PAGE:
Convergent and Discriminant Validity

Convergent validity is indicated when scores on a scale correlate highly with other measures of the same construct. Discriminant validity refers to the principle that scores on a scale should not correlate appreciably with measures of different constructs. Evidence indicating the CFI’s convergent and discriminant validity is provided by correlations with measures of career crystallization, career decidedness, career development, career indecision, career specialization, goal instability, self-esteem, trait anxiety, and vocational identity. However, most of the expected correlations are in the low .30s, several are below .30, and some are even in the opposite direction from that which is expected. Overall, the evidence provides weak to modest support for the convergent and discriminant validity of the CFI.

Criterion-Related Validity

There is virtually no evidence documenting the criterion-related validity of the CFI. One noteworthy attempt compared CFI scores prior to and following a counseling intervention. The change in scores was consistent with the interpretation that the intervention was effective, but two design flaws weaken the credibility of this interpretation. No evidence was presented to document the effectiveness of the intervention, and no tests of statistical significance were reported. Therefore, it is possible that the observed changes were not significant.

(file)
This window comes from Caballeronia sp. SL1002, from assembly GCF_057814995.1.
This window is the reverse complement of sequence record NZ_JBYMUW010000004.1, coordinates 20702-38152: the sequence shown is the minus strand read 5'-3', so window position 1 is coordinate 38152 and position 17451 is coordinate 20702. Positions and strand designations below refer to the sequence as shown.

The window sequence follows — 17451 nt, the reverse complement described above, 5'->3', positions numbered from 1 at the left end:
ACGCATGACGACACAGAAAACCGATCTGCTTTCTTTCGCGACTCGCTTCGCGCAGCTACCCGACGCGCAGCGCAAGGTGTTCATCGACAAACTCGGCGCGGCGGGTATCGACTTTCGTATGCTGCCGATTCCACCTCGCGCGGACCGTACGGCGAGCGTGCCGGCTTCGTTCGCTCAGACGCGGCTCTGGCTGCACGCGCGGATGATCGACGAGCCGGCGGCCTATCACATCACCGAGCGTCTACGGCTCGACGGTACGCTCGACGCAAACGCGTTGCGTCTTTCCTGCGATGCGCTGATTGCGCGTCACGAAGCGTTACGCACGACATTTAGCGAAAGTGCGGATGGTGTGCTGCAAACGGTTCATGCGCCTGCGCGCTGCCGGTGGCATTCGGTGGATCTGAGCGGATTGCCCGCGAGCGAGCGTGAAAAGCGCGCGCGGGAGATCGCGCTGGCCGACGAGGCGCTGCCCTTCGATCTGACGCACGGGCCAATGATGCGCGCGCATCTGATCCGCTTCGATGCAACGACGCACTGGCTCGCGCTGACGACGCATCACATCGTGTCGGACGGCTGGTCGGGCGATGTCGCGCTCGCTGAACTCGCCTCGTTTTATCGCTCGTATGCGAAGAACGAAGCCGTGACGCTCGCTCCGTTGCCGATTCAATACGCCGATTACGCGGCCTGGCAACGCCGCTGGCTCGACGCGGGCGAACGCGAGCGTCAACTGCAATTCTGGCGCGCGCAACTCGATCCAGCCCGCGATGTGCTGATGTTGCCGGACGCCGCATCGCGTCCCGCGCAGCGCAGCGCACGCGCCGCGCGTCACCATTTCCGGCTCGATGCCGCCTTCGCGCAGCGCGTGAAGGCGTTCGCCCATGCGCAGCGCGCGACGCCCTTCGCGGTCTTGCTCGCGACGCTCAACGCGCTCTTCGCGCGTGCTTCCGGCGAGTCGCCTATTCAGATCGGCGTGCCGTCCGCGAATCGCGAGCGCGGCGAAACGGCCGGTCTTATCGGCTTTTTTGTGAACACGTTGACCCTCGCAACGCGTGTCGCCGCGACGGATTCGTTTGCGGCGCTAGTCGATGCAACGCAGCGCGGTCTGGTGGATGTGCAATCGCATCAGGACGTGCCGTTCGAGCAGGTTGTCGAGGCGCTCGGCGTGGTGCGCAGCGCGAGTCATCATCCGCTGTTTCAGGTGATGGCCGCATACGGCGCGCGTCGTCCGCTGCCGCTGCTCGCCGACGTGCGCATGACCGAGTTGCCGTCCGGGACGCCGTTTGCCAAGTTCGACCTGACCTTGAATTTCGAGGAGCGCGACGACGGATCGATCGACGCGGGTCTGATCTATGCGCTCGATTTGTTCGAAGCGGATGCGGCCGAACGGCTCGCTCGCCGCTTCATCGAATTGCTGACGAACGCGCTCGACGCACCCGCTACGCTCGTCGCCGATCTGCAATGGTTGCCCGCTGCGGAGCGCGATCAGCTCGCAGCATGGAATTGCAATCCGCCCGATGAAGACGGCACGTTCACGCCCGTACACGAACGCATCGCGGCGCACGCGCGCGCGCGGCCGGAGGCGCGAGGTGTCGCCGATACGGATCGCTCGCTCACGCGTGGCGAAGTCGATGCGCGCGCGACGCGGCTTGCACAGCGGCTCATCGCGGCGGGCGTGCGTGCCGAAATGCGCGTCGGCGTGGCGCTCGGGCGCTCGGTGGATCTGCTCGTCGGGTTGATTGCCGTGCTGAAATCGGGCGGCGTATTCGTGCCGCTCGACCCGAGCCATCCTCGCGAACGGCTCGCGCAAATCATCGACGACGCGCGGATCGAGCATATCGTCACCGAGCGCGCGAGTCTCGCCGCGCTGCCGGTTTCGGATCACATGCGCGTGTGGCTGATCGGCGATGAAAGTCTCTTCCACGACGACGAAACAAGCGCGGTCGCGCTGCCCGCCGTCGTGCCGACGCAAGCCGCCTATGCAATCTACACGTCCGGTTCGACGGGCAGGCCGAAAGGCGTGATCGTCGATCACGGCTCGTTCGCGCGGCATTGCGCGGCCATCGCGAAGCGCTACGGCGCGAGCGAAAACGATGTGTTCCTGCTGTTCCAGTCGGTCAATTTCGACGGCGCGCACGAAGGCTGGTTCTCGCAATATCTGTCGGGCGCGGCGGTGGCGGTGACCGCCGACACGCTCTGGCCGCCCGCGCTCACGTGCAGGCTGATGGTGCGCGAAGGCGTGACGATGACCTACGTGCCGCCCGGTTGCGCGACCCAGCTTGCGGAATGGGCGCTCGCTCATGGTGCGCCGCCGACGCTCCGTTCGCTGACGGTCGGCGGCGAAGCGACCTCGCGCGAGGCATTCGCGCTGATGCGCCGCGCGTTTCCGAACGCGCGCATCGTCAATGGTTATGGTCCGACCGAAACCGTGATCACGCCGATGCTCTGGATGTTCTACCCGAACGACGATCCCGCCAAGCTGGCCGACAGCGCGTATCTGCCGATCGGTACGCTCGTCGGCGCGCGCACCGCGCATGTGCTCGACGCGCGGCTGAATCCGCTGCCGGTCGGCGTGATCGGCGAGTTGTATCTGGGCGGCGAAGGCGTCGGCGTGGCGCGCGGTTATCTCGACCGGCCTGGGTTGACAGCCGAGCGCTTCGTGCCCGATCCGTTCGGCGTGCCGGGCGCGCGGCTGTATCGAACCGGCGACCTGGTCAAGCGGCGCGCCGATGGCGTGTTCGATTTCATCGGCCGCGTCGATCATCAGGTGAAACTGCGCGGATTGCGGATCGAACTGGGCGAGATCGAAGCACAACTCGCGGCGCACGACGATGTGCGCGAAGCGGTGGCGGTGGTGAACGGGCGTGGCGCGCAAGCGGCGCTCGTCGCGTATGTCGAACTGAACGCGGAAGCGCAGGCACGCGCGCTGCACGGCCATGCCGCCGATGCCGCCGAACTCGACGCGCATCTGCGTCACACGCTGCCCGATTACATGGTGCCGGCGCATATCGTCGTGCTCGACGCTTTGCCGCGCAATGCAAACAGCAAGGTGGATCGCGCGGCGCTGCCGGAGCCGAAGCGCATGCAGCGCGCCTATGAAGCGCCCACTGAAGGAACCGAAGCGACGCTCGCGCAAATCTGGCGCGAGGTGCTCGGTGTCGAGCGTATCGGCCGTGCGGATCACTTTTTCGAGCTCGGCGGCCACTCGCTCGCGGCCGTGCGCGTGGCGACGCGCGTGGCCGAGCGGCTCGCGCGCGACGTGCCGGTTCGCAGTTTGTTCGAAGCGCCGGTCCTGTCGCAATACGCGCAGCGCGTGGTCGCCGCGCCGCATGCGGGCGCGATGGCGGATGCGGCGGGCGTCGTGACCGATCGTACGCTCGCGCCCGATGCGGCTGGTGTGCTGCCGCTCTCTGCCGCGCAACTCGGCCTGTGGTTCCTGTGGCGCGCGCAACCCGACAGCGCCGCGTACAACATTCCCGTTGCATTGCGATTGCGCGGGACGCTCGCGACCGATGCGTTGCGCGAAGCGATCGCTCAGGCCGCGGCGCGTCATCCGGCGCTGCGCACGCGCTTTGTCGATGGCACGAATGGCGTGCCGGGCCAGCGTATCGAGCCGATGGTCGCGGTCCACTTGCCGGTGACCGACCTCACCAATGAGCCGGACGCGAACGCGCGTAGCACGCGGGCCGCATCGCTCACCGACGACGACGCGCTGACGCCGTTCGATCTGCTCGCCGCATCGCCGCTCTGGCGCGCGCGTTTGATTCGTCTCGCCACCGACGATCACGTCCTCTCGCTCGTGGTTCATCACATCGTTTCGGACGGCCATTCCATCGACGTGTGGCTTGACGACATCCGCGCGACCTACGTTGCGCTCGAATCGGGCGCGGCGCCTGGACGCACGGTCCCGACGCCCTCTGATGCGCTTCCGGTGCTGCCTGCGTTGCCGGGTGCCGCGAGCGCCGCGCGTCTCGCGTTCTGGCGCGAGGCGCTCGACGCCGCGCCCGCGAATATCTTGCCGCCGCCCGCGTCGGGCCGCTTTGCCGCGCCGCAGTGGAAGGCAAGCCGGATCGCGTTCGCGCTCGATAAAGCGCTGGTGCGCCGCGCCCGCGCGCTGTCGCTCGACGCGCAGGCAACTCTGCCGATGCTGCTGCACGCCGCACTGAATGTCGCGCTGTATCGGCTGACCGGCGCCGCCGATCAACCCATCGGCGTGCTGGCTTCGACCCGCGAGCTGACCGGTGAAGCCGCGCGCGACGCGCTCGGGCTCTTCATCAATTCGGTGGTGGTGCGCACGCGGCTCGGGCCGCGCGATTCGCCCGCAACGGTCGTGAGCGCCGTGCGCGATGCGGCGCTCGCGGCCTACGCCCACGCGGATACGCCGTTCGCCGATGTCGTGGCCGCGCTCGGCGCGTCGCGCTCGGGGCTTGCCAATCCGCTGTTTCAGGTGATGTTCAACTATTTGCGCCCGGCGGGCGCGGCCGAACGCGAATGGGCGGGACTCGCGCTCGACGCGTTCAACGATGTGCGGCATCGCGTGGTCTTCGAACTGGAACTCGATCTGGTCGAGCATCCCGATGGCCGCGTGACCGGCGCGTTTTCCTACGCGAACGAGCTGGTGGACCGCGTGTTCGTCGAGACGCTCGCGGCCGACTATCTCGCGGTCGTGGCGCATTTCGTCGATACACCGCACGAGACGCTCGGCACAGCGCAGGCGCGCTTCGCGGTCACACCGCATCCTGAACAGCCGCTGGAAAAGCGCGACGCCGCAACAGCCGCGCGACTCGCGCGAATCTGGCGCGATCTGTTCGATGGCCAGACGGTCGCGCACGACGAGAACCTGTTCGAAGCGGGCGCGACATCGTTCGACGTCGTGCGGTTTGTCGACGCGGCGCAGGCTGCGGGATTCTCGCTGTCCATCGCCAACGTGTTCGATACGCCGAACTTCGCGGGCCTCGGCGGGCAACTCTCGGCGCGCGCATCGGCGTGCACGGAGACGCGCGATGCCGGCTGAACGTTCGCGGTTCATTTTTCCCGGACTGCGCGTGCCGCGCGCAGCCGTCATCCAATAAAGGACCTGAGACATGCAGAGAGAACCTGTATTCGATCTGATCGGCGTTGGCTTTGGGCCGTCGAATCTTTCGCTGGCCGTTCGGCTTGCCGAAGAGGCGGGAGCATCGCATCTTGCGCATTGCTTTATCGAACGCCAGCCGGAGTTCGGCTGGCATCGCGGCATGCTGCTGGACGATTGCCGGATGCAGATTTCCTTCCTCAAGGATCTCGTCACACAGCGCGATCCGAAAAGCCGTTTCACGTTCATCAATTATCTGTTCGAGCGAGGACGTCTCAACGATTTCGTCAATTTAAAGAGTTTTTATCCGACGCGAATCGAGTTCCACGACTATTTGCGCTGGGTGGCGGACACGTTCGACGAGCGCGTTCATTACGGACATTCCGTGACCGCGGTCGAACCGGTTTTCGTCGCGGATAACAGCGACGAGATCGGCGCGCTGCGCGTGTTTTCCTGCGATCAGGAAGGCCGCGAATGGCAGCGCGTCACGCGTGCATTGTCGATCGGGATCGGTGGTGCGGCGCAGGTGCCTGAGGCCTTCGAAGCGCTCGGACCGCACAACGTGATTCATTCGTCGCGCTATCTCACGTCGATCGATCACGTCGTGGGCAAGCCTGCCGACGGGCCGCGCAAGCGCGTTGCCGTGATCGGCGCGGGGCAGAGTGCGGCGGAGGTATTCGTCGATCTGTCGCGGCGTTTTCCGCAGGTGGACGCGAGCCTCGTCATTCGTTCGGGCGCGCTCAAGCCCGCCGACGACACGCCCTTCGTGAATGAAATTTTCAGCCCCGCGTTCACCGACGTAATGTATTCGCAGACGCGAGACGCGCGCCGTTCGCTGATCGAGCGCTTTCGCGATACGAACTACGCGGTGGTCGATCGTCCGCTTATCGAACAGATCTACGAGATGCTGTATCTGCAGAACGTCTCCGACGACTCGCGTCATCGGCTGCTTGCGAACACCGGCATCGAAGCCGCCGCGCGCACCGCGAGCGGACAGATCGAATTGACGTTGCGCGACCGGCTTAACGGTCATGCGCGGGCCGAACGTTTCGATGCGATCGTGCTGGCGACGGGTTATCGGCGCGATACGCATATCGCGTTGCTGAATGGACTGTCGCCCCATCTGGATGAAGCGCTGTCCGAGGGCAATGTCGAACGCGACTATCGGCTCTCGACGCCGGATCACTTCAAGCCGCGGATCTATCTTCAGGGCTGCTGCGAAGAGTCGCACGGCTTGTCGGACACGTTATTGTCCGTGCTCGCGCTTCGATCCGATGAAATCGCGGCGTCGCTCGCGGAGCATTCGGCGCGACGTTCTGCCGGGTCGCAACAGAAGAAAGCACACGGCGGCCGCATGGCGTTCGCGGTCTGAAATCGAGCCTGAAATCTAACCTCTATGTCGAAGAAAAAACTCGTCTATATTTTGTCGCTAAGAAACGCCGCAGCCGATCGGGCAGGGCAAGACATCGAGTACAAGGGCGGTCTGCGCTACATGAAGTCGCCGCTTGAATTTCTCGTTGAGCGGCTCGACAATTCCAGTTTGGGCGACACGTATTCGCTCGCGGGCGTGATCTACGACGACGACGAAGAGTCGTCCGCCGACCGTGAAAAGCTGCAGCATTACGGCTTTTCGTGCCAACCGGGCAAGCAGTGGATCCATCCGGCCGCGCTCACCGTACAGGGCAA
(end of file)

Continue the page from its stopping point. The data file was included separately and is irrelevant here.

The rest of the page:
Career Factors Inventory Evaluation

The CFI is a simple 21-item instrument that can be used to assess a client’s readiness to engage in the career decision-making process. It assesses four of the many factors that are known to affect career decision making. Career-related problems outside of this narrow focus are not addressed by the CFI.

The stability of scores on the CFI is less than desirable, and its scales possess borderline to modest internal consistency. The factorial validity of the CFI has been supported by several studies, but the pattern of overlapping scales suggests that it primarily measures cognitive and emotional barriers to career decision making. The convergent and discriminant validity of the CFI are weak to moderate, and it lacks meaningful criterion-related validity.